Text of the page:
It's impossible to imagine San Francisco without certain landmarks.
What would the city be without curvy Lombard Street, luxurious Union Square or, gasp, the Golden Gate Bridge? But once upon a time, these now-iconic landmarks were in their infant stages. Take a crazy look back at some postcard views before they were famous.
The Golden Gate Bridge is one of the most iconic symbols not just of San Francisco, but of California as a whole. But in 1934 (when this photo was most likely taken), this was all that stood over the Golden Gate Strait. (via San Francisco History Center, San Francisco Public Library)
Coit Tower was built using one-third of patroness Lillie Coit's estate, which was donated to the city for the purpose of beautification. This photo was taken in 1933, the same year construction was completed on the tower. (via San Francisco History Center, San Francisco Public Library)
The San Francisco cable car is one of only two moving landmarks in the United States (the Saint Charles streetcar in New Orleans is the other). The cable car was tested for the first time on April 2, 1873 by Andrew Hallidie (the Clay Street line was the very first)...and the rest is history. (via FoundSF)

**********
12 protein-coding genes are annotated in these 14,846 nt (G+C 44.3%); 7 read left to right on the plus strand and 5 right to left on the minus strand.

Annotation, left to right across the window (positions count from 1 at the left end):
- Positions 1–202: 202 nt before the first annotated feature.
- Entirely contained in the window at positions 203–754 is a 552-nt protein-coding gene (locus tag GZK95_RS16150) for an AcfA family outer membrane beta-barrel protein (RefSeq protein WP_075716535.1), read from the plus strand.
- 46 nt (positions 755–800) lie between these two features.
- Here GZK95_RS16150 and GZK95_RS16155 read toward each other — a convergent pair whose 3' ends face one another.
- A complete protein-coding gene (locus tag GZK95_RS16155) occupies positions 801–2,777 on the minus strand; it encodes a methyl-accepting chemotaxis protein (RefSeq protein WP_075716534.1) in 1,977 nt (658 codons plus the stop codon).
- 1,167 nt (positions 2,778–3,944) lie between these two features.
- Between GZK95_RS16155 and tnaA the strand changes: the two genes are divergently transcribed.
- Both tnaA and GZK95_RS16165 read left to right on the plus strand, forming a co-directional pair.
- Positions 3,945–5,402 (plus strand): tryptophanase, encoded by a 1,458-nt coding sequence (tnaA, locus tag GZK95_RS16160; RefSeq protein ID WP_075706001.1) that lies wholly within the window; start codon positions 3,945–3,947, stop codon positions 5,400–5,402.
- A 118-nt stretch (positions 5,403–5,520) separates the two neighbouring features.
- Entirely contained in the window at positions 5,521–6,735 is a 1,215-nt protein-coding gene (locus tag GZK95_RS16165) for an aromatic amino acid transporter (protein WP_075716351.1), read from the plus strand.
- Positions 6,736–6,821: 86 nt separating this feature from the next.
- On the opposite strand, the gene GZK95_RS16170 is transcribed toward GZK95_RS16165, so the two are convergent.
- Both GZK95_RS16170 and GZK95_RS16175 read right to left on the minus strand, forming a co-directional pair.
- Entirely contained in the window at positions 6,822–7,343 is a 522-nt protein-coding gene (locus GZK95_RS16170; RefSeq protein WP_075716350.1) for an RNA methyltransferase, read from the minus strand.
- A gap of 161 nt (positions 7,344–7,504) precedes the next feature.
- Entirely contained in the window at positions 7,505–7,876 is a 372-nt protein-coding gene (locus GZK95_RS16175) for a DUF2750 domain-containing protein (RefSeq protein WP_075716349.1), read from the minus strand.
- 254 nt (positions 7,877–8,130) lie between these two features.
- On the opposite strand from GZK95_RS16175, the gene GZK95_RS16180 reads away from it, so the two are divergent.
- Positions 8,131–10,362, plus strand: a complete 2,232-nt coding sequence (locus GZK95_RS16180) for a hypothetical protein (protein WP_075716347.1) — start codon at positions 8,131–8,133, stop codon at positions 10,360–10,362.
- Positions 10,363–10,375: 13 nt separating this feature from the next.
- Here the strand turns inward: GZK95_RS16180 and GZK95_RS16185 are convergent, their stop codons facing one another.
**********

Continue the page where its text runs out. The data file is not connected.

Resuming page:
The Palace of Fine Arts, shown here under construction on November 6, 1915, was meant to be a temporary building, constructed for the 1915 Panama-Pacific Exposition. But in 1965, it was reconstructed with more permanent materials and still stands in the exact same spot today. (via San Francisco History Center, San Francisco Public Library)
This photo of Alcatraz was taken sometime between 1873 and 1880, long before it became a federal prison, in 1934, and home of the notorious Al Capone and the Birdman of Alcatraz. (via Wikimedia)
The legendary Cliff House has gone through many incarnations, but this one in 1895 was its second one. (via eBay)
Thousands of tourists flock to Fisherman's Wharf every year. However from 1856 to 1897, the Cobweb Palace saloon and restaurant was the destination. It stodd at Meigg's Wharf, about 200 feet from present-day Fisherman's Wharf. (via San Francisco History Center, San Francisco Public Library)
In 1875, Union Square looked a lot different than it does today. Today's Dewey Monument, which can be seen in the middle of the square, wasn't built until 1903. (via Found SF)